Icahn signs confidentiality agreement with Dell
By Tom Murphy on March 11, 2013
Carl Icahn, who is fighting Dell Inc. founder Michael Dell's plan to take
the struggling company private, has entered a confidentiality agreement
that would give him access to the computer maker's financial records.
Michael Dell, who is also Dell's CEO, is planning a $24.4 billion buyout
that would make the Round Rock, Texas, company a privately owned business.
But Icahn and other investors say the price of $13.65 per share is too
Icahn's company, Icahn Enterprises, has said it holds a substantial stake
in the company.
Icahn wants the company to pay a special dividend of $9 per share,
financed with existing cash and new debt, if shareholders reject the
The investor told Dell executives in a recent letter that if they decline
to promise this one-time payout, then he wants the company to combine a
shareholder vote on the buyout with its annual election of directors,
In that case, Icahn would nominate candidates who would implement the
special dividend if they are elected, and Icahn and his company could
provide more than $5 billion in loans to ensure prompt payment of the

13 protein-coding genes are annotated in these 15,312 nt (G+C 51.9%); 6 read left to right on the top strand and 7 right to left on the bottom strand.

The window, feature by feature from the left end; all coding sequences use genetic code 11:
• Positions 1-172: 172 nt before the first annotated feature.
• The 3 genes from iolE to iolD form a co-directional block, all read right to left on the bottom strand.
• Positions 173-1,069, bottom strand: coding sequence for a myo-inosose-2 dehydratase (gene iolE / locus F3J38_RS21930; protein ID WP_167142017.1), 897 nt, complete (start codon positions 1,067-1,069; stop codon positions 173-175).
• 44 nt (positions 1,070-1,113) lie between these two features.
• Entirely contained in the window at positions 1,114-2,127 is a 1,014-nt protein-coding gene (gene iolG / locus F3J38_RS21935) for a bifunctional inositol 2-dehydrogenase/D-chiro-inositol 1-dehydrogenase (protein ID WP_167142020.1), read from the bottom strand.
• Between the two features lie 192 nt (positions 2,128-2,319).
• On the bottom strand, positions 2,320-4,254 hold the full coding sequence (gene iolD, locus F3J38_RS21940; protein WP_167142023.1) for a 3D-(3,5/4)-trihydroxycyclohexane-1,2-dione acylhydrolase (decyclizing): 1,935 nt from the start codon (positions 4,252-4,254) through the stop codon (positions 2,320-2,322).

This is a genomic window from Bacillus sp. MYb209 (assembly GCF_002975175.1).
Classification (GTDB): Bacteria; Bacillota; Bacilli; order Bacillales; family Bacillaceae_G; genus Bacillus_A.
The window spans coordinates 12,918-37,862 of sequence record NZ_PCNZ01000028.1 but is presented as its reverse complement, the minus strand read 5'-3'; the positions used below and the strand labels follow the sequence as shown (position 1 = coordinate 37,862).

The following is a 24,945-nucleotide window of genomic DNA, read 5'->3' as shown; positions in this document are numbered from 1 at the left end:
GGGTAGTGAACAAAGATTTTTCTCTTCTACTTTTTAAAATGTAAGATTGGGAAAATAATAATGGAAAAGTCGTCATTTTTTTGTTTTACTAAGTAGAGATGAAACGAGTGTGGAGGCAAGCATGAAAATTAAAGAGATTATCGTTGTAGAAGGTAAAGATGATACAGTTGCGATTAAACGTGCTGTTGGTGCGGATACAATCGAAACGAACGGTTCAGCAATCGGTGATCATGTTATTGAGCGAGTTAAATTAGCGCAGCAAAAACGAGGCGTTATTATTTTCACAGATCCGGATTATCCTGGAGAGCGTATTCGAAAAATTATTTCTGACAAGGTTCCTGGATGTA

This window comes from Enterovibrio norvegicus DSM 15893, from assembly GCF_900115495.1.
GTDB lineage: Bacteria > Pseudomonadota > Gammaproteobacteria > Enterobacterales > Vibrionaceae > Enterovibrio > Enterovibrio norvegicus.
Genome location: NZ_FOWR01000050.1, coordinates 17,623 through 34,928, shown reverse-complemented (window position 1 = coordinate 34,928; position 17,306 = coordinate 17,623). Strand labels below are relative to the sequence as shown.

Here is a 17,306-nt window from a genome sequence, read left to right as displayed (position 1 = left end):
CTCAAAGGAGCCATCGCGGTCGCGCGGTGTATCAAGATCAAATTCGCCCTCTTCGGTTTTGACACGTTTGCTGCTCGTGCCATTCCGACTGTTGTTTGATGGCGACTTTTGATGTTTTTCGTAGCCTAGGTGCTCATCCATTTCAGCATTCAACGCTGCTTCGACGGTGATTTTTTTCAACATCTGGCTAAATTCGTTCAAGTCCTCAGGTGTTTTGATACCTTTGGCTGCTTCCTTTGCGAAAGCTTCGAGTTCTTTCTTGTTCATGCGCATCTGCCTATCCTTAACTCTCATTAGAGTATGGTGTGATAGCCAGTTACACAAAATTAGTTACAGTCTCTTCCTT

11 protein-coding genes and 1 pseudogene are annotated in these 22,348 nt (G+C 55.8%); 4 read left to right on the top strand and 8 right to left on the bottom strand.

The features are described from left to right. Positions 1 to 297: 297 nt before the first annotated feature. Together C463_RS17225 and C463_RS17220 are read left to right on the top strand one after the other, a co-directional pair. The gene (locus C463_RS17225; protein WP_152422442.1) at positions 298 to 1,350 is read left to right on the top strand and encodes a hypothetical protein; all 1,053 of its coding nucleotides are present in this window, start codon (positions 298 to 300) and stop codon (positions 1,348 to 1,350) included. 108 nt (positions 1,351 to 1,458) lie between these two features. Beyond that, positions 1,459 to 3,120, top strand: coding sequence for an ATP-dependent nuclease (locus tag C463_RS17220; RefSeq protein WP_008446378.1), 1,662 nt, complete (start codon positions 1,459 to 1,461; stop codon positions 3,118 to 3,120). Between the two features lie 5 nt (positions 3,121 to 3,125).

Icahn wrote in his letter to Dell last week that the PC maker's future is
bright, and all shareholders should benefit from that, not just Michael
Dell. Icahn is known for buying out-of-favor stocks and boosting them by
pressuring or replacing boards of directors, installing new management and
other bare-knuckle tactics.
Analysts say Icahn's entry into the debate over the deal makes it less
likely that shareholders will accept Dell's current buyout offer.
Shareholder Forum, a group that fights for shareholder rights, plans to
demand copies of the same records that Icahn is getting, according to Gary
Lutin, a former investment banker who runs the group. The Shareholder
Forum last week sent a letter to Dell's board seeking access to the
information that influenced the decision to sell the company at $13.65 per
share. The forum wants to bring in independent experts to review whether
the proposed buyout is the best choice for the company and its
Dell appointed a special committee of directors last August after Michael
Dell notified the company that he was exploring a buyout bid in
partnership with other investors. Michael Dell has agreed to contribute
273 million shares of the company stock that he controls and $750 million
in cash to help finance the buyout, which relies primarily on loans from
PC software maker Microsoft Corp. and an assortment of banks.
Dell's special committee has said it already considered a special dividend
during a "rigorous" five-month review that culminated with the buyout
plan. It said last week that it is conducting a search for better
alternatives to the proposed buyout, and Icahn and others are welcome to
Dell shares rose 21 cents to close at $14.37 Monday. Shares of Icahn
Enterprises rose 40 cents to $61.20.
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